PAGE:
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Permanent link (DOI): https://doi.org/10.7939/R3HT2GR63

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Modeling Inflectional Complexity in Natural Language Processing Open Access

Descriptions

Other title
Subject/Keyword
Morphology
Computational Linguistics
Natural Language Processing
Inflection
String Transduction
Type of item
Thesis
Degree grantor
University of Alberta
Author or creator
Nicolai, Garrett J
Supervisor and department
Grzegorz Kondrak, Computing Science
Examining committee member and department
Davood Rafiei, Computing Science
Mans Hulden, Linguistic, University of Colorado, Boulder
Colin Cherry, Computing Science
David Beck, Linguistics
Department
Department of Computing Science
Specialization

Date accepted
2017-09-05T10:00:36Z
Graduation date
2017-11:Fall 2017
Degree
Doctor of Philosophy
Degree level
Doctoral
Abstract
Inflectional morphology presents numerous problems for traditional computational models, not least of which is an increase in the number of rare types in any corpus. Although few annotated corpora exist for morphologically complex languages, it is possible for lay-speakers of the language to generate data such as inflection tables that describe patterns that can be learned by machine learning algorithms. We investigate four inflectional tasks: inflection generation, stemming, lemmatization, and morphological analysis, and demonstrate that each of these tasks can be accurately modeled using sequential string transduction methods. Furthermore, expert annotation is unnecessary: inflectional models are learned from crowd-sourced inflection tables. We first investigate inflection generation: given a dictionary form and a tag representing inflectional information, we produce inflected word-forms. We then refine our predictions by referring to the other forms within a paradigm. Results of experiments on six diverse languages with varying amounts of training data demonstrate that our approach improves the state of the art in terms of predicting inflected word-forms. We next investigate stemming: the removal of inflectional prefixes and suffixes from a word. Unlike the inflection generation task, it is not possible to use inflection tables to learn a fully-supervised stemming model; however, we exploit paradigmatic regularity to identify stems in an unsupervised manner with over 85% accuracy. Experiments on English, Dutch, and German show that our stemmers substantially outperform rule-based and unsupervised stemmers such as Snowball and Morfessor, and approach the accuracy of a fully-supervised system. Furthermore, the generated stems are more consistent than those annotated by experts. We also use the inflection tables to learn models that generate lemmas from inflected forms. Unlike stemming, lemmatization restores orthographic changes that have occurred during inflection. These models are more accurate than Morfette and Lemming on most datasets. Finally, we extend our lemmatization methods to produce complete morphological analyses: given a word, return a set of lemma / tag pairs that may have generated it. This task is more ambiguous than inflectional generation or lemmatization which typically produce only a small number of outputs. Thus, morphological analysis involves producing a complete list of lemma+tag analyses for a given word-form. Experiments on four languages demonstrate that our system has much higher coverage than a hand-engineered FST analyzer, and is more accurate than a state-of-the-art morphological tagger.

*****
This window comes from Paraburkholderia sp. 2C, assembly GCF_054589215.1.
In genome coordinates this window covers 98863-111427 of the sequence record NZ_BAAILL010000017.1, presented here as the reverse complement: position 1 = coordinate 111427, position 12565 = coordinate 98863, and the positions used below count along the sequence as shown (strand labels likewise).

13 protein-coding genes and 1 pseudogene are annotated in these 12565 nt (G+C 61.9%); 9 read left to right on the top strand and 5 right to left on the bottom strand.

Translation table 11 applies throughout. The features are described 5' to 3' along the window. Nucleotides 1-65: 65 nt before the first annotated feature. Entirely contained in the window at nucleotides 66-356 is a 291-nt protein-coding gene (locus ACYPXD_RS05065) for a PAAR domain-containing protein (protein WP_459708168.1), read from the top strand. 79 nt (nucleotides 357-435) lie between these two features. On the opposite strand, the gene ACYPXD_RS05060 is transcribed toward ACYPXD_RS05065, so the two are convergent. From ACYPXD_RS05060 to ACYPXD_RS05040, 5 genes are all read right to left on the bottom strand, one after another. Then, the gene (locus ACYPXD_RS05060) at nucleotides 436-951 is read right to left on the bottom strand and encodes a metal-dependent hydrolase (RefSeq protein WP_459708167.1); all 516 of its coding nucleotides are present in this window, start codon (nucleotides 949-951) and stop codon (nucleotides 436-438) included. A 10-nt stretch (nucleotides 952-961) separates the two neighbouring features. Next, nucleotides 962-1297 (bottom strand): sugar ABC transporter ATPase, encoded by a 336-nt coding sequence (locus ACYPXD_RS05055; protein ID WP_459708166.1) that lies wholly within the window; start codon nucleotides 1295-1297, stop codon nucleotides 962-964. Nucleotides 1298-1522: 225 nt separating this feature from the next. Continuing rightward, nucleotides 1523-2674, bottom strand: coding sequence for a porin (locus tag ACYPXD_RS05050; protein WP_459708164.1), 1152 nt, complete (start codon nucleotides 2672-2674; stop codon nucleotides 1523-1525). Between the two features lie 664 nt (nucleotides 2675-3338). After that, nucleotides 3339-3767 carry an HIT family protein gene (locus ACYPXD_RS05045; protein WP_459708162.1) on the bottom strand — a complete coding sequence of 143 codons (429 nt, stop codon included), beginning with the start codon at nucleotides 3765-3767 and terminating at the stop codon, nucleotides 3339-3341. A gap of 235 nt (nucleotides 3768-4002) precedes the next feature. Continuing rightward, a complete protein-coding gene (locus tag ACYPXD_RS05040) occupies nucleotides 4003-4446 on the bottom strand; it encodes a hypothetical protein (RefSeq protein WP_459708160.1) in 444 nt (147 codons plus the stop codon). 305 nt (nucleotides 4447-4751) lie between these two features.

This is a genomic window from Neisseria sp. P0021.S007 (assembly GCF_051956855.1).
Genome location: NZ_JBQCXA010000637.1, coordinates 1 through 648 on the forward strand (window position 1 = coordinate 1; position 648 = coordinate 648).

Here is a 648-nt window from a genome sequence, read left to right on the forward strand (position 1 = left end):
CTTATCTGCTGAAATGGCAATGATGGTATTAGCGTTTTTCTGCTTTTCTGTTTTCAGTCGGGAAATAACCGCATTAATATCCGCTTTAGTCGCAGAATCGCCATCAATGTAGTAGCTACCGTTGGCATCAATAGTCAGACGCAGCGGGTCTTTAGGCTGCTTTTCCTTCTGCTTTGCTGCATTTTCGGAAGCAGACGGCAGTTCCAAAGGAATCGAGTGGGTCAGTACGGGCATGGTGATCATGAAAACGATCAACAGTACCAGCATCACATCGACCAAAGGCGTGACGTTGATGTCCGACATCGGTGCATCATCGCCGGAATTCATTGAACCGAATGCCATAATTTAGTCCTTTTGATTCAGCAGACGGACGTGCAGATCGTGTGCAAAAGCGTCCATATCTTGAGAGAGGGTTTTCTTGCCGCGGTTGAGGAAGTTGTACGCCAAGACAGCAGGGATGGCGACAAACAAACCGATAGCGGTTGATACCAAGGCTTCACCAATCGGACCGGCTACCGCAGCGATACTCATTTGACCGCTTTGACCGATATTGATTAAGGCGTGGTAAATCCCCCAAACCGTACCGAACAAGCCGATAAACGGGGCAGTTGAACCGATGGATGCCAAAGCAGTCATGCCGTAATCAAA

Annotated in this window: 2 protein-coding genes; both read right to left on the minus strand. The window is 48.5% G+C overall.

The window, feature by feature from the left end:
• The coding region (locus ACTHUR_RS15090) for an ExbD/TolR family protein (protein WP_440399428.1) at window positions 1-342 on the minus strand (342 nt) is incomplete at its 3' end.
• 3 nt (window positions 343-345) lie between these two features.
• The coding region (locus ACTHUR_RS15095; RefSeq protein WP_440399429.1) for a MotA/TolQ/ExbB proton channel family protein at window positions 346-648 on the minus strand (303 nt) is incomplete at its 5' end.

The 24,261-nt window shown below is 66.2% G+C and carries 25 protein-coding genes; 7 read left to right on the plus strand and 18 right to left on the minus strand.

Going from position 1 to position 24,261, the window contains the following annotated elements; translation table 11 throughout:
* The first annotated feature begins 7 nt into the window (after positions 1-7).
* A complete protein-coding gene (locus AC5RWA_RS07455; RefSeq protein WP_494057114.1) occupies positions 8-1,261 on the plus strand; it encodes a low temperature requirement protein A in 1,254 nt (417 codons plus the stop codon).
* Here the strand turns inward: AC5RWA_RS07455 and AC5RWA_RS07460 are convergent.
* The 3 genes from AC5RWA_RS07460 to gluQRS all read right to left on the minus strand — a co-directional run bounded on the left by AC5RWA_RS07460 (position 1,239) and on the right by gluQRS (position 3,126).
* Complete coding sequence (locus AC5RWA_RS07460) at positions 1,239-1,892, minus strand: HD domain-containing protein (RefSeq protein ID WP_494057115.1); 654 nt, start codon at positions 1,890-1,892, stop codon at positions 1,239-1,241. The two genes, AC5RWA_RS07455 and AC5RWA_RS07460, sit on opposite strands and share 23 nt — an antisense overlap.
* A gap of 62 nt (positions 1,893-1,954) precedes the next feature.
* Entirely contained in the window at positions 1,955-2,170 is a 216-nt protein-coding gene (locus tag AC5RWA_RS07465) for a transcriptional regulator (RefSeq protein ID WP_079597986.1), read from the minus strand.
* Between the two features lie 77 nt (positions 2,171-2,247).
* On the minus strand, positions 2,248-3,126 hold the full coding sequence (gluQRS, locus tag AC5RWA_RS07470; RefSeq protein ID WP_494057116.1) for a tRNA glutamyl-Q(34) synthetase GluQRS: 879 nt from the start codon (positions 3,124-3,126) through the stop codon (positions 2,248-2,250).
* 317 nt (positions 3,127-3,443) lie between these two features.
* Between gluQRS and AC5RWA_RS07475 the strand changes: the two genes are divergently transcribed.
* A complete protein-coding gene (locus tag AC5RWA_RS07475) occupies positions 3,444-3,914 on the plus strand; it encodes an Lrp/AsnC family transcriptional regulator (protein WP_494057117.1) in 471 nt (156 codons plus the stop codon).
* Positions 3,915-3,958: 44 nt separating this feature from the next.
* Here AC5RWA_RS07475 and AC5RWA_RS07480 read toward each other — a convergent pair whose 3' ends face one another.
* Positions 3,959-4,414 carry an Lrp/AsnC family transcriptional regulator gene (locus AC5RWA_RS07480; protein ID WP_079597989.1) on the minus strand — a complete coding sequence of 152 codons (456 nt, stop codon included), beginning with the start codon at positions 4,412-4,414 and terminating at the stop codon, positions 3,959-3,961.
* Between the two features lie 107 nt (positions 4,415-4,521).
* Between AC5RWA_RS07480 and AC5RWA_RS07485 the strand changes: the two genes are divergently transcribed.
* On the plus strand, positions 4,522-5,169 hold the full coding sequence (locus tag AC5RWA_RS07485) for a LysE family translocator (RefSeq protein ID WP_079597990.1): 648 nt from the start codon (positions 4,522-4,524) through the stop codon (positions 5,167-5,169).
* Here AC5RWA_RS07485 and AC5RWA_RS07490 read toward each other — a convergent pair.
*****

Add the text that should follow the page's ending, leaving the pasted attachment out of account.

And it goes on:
Language
English
DOI
doi:10.7939/R3HT2GR63
Rights
This thesis is made available by the University of Alberta Libraries with permission of the copyright owner solely for the purpose of private, scholarly or scientific research. This thesis, or any portion thereof, may not otherwise be copied or reproduced without the written consent of the copyright owner, except to the extent permitted by Canadian copyright law.
Citation for previous publication
Nicolai, G., Cherry, C., and Kondrak, G. (2015). Inflection generation as discriminative string transduction. In Proceedings of the 2015 Conference of the North American Chapter of the Association for Computational Linguistics: Human Language Technologies, pages 922-931. Association for Computational Linguistics.Nicolai, G. and Kondrak, G. (2016). Leveraging inflection tables for stemming and lemmatization. In Proceedings of the 54th Annual Meeting of the Association for Computational Linguistics (Volume 1: Long Papers), pages 1138-1147. Association for Computational Linguistics.Nicolai, G. and Kondrak, G. (2017). Morphological analysis without expert annotation. In Proceedings of the 15th Conference of the European Chapter of the Association for Computational Linguistics: Volume 2, Short Papers, pages 211-216. Association for Computational Linguistics.Nicolai, G., Hauer, B., St Arnaud, A., and Kondrak, G. (2016). Morphological reinflection via discriminative string transduction. In Proceedings of the 14th SIGMORPHON Workshop on Computational Research in Phonetics, Phonology, and Morphology, pages 31-35. Association for Computational Linguistics.

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